Wednesday, 17 June 2015

The Edible Island

Our local beach, 'Lakeside'.
It's mid June and Chris and I are all settled in Prince Edward Island. PEI is on Canada's Atlantic coast and it is our country's smallest province. It is a beautiful place filled with the colours of the seaside. The houses are pastel pink and stormy sky blue, butter yellow and ocean water teal. It seems to us like a calm and happy place, and we are happy to be here.

We don't miss the city. It's funny how a place you call home for so long can slowly become the wrong spot for you. Toronto was where I spent my youth. A great wild city, a place that seemed to supply endless adventure. It was exactly what I needed when I was 25. But what do I need now? That's maybe a bit harder to define, but I feel like it has something to do with space and quiet, with nature. I like being able to go for a walk in the forest. When I wander over to the library (to get some internet access for blogging) I walk down a pebbled road and it smells like grass and I don't pass many people. That seems good, at least for now. 

This spring's wild apple blossoms.
And the quiet isn't dull or passive. It's inspiring! We are living in a small town (of approximately 300 people) that is surrounded by the beauty of wild things. There are lilac bushes the size of houses, fields of dandelions, grassy roadways, tall pine trees and wild fruit blossoms. We've been out hiking and camping every time we have so much as one day off together. We've also been foraging. It seems to us that everything here is edible. (Maybe a symptom of living in a concrete city?) The trail we walk offers up some new 'food' each time we're out. I've borrowed a few books on edible plants from the local library and have started gathering flowers and leaves for tea making, candy making and baking. We arrived on the island just in time for Chris to harvest this spring's spruce tips and at the restaurant they've made pickled spruce tips and spruce salt. It's funny to a couple of city people, but fresh/local isn't a 'movement' here, it's the standard and the way of life.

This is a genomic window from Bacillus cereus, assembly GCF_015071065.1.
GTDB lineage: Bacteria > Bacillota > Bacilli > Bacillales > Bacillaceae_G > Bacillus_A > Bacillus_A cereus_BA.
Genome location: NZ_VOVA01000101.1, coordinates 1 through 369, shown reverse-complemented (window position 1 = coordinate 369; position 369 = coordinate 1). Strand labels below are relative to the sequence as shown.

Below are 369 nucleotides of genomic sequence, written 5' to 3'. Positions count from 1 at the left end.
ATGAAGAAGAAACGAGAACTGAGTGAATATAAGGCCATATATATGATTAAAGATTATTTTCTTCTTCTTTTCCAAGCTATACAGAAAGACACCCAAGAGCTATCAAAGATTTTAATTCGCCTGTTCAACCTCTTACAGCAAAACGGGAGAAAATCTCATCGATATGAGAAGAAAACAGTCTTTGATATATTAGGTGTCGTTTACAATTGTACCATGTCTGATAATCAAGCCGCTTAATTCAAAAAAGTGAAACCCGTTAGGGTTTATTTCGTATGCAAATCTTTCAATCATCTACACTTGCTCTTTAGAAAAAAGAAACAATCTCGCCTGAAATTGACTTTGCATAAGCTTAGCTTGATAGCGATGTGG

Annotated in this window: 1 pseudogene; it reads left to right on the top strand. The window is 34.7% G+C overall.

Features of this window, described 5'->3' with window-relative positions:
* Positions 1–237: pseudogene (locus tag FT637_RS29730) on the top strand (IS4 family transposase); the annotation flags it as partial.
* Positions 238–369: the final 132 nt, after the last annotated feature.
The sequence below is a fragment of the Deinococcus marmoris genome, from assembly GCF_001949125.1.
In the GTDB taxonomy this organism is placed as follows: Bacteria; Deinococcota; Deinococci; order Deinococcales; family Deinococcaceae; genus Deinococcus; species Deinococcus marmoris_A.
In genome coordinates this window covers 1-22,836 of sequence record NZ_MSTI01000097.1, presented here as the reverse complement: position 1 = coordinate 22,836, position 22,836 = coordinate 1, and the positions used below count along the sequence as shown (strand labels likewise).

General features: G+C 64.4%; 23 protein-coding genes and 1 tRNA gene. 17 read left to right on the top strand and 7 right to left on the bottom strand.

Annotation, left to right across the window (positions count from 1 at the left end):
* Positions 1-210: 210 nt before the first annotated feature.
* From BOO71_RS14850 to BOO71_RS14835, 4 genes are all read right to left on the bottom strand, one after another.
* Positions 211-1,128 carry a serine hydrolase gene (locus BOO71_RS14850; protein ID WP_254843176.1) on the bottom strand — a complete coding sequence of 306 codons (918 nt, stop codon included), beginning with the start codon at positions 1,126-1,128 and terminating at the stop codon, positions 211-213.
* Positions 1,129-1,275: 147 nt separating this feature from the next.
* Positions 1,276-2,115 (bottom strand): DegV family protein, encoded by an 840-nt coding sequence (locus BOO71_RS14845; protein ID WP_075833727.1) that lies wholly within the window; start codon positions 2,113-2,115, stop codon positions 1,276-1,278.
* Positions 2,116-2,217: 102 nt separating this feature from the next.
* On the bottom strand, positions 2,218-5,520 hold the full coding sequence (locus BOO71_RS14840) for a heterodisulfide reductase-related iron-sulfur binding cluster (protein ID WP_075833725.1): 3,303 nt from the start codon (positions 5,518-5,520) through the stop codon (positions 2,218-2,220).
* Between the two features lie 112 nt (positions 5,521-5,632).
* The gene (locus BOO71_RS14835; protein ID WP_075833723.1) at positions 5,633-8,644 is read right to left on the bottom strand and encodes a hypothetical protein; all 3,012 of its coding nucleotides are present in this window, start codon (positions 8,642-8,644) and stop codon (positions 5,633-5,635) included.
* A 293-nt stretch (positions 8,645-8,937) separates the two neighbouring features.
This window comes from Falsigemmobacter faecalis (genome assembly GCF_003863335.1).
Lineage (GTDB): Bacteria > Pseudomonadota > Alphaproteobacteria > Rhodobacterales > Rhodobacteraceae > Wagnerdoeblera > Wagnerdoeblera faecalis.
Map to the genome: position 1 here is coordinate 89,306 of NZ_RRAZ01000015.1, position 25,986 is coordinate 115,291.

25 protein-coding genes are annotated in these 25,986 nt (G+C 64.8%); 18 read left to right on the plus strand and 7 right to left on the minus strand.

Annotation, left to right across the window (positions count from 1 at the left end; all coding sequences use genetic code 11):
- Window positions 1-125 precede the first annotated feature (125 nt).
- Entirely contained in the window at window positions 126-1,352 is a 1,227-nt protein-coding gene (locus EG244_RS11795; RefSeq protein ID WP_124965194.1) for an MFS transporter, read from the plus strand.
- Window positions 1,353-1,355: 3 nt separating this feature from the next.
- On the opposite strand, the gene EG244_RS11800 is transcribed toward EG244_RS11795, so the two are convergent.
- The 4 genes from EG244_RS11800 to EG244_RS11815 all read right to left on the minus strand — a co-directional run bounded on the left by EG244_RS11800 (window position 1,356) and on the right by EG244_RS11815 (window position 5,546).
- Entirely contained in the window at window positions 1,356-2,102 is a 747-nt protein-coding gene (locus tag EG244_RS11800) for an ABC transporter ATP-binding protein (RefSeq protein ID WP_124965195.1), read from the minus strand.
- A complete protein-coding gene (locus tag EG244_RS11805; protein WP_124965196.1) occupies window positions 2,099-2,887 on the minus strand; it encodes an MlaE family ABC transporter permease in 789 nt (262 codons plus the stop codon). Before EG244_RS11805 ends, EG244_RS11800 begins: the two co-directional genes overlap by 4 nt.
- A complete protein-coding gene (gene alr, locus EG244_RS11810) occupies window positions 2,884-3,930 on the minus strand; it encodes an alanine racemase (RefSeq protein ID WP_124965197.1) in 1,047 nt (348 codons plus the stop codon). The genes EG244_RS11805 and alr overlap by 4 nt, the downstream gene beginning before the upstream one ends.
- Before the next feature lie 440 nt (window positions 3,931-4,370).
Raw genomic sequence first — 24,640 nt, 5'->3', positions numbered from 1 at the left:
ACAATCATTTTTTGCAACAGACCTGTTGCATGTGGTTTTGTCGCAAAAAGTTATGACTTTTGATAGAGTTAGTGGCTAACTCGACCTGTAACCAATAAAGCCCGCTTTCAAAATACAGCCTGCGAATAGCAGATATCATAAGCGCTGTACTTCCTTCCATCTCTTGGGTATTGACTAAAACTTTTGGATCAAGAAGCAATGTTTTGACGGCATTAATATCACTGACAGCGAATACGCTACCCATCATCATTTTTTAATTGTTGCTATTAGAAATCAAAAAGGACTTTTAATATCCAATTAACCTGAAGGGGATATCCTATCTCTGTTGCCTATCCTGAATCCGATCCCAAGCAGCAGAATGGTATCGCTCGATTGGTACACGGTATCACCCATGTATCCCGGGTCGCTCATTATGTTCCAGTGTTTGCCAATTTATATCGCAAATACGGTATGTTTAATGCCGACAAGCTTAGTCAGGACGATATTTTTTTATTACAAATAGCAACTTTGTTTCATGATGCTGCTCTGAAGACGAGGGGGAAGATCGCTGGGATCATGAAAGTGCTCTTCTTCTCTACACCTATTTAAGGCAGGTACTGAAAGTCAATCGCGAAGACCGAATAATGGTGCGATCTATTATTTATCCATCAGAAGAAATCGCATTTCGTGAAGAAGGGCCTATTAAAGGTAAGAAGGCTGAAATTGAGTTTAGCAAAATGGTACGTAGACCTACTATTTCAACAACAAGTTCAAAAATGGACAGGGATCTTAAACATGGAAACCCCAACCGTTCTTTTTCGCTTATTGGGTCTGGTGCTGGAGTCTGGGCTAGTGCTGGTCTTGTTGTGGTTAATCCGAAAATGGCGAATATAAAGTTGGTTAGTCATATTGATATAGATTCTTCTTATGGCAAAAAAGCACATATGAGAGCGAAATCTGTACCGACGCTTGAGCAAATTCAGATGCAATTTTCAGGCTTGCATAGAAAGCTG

Stretch of the confederation trail that runs near our house.
We came to PEI with the goal of working at a restaurant together, Chris in the back of house as a cook, and myself in the front of house as a server. This summer we'll spend four months (June-Sept) working at a lovely inn by the seaside. And of course, in addition to that, I'll be taking on new baking, canning, and crafting projects, and sharing it all on the blog. I'm so excited about my new surroundings and I expect that will be pretty evident. The first post that I've prepared here is my experience making salt water taffy- with real salt water, from the ocean! I can't wait to share many more crafts and canning ideas that are born of this summer season and simpler lifestyle. Country life is going to be beautiful!

I wrote this post to serve as a little introduction to the season of blog posts to follow. I hope you'll watch the 11th for lots of crafting, candy making and canning ideas! I'm just so ridiculously excited to be here and to be making stuff! (Startin' with taffy!) Yay summer!

Foraging fun! Canning and candy making with wild flowers coming soon on the blog!
Hiking at the Bay of Fundy National Park.
Chris and I took a week to drive out to the coast. We camped all along the way, visiting our old favourite vacation spot, Prince Edward County, the wine country north of Toronto, staying on the banks of the St. Lawrence in Quebec, and hiking the Bay of Fundy in New Brunswick. It was such a good time. Lots of campfires and campfire cooking! Here are a few photos from that week.

Out walking and exploring in northeastern Quebec.
Lunch at the County Cider Co; morning tea at Sandbanks provincial park; camping; hiking Bay of Fundy.
Thanks for reading!


  1. I will check in from time to time as you and PEI merge. 'glad to have crossed paths at the Inn.

  2. I will check in from time to time as you and PEI merge. 'glad to have crossed paths at the Inn.